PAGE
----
Protecting Personalized Care

Among the more than 29 million Americans with diabetes, [14] fewer than 53% are achieving their glycemic targets [15]. Helping patients safely achieve desired diabetes control requires utilization of effective tools and therapies that meet the individual needs of each patient. And, because diabetes is predominantly a self-managed disease, patients require strong, empowering patient-physician relationships that support adherence to mutually agreed self-management regimens. Above all, patients require choice in the medications and tools they use to manage their disease, which raises important questions that have yet to be answered. Were UHC patients or patient caregivers asked for input regarding this decision? Was input from clinicians or diabetes educators included in the decision-making process? Has any thought been given as to how transitions to the new pumps will be handled? To our knowledge, input from patients/caregivers or healthcare professionals was not sought. In addition to knowledge and motivation, building and sustaining effective patient-clinician collaborations takes time. Unfortunately clinicians are already burdened by the excessive paperwork required to secure reimbursement for their services, and the UHC decision will only increase this burden by forcing clinicians to write (numerous) letters advocating for their patients to receive the most appropriate insulin pump based upon their personal needs.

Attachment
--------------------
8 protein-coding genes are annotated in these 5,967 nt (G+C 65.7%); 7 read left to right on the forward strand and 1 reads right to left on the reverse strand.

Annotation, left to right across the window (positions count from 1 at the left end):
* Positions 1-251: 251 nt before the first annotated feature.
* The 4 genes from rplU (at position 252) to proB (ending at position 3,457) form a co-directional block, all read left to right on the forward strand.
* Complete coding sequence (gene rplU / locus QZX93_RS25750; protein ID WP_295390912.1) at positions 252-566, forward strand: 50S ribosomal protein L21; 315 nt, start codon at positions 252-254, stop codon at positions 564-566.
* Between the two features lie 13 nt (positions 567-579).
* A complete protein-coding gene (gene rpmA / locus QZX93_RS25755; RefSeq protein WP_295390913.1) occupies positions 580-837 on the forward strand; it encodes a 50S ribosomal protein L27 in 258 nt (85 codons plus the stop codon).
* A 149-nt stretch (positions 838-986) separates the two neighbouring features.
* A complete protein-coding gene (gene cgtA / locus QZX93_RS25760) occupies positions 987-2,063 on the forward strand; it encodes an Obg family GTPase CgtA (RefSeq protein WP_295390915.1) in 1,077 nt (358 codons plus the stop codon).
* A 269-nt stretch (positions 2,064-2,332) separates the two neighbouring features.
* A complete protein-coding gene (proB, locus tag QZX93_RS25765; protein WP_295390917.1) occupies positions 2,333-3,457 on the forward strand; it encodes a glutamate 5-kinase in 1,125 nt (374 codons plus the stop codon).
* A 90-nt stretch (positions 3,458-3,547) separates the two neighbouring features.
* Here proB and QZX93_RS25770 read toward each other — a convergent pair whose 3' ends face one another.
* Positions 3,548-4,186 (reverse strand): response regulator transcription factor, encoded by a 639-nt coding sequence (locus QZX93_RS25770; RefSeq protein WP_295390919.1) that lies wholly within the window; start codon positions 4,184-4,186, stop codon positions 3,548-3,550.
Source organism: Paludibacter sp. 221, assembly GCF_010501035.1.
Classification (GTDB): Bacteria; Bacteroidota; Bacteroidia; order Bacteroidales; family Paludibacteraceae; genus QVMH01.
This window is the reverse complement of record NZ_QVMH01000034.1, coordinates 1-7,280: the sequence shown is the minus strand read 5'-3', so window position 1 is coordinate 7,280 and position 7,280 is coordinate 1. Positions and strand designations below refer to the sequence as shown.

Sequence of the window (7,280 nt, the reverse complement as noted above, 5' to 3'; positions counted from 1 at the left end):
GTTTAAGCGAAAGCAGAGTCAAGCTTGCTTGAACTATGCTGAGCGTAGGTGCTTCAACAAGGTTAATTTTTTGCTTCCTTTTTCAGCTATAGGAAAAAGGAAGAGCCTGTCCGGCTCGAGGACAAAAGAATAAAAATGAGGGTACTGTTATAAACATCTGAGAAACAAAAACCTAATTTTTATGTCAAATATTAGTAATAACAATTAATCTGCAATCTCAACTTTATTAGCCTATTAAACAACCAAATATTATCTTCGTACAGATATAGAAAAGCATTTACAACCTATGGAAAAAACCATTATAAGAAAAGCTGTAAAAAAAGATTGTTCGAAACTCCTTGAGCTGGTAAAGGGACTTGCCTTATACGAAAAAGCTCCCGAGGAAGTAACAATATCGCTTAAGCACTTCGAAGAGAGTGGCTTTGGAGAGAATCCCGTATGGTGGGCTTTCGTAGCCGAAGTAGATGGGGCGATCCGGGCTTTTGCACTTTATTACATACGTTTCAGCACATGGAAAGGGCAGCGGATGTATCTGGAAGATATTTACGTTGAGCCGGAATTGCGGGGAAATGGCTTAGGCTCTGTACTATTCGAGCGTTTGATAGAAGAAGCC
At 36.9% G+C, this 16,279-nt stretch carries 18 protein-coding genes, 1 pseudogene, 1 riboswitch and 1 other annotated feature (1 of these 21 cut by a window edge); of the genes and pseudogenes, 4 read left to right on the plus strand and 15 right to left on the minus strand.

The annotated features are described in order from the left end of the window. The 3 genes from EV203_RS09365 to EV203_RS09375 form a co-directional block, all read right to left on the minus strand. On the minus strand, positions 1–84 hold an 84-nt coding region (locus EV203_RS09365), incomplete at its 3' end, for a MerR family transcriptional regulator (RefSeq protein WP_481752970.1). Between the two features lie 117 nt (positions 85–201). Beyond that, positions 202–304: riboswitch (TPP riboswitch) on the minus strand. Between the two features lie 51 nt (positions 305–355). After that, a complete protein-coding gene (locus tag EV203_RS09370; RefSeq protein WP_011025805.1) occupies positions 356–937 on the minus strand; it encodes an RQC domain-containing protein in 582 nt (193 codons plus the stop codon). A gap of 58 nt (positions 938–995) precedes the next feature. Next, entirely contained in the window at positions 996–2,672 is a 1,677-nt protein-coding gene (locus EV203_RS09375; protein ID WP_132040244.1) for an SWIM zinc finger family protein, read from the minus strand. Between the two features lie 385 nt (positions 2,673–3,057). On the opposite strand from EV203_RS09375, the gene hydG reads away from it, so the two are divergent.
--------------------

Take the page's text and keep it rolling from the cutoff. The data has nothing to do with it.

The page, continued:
Recent History Repeats Itself